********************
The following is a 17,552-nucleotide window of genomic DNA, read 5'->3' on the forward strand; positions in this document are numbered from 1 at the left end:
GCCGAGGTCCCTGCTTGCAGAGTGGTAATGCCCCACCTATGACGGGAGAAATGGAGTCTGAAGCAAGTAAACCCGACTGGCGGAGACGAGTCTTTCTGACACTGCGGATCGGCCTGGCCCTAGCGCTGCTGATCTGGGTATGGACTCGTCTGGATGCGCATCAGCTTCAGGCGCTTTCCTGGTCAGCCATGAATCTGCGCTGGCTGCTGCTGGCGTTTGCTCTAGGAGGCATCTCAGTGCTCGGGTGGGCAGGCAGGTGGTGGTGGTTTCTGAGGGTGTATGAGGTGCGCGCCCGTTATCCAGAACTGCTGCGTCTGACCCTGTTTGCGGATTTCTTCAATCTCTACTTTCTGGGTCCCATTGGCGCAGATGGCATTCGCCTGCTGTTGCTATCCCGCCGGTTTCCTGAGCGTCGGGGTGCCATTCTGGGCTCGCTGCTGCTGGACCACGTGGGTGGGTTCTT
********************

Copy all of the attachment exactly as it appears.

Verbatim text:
The following is a 17,552-nucleotide window of genomic DNA, read 5'->3' on the forward strand; positions in this document are numbered from 1 at the left end:
GCCGAGGTCCCTGCTTGCAGAGTGGTAATGCCCCACCTATGACGGGAGAAATGGAGTCTGAAGCAAGTAAACCCGACTGGCGGAGACGAGTCTTTCTGACACTGCGGATCGGCCTGGCCCTAGCGCTGCTGATCTGGGTATGGACTCGTCTGGATGCGCATCAGCTTCAGGCGCTTTCCTGGTCAGCCATGAATCTGCGCTGGCTGCTGCTGGCGTTTGCTCTAGGAGGCATCTCAGTGCTCGGGTGGGCAGGCAGGTGGTGGTGGTTTCTGAGGGTGTATGAGGTGCGCGCCCGTTATCCAGAACTGCTGCGTCTGACCCTGTTTGCGGATTTCTTCAATCTCTACTTTCTGGGTCCCATTGGCGCAGATGGCATTCGCCTGCTGTTGCTATCCCGCCGGTTTCCTGAGCGTCGGGGTGCCATTCTGGGCTCGCTGCTGCTGGACCACGTGGGTGGGTTCTT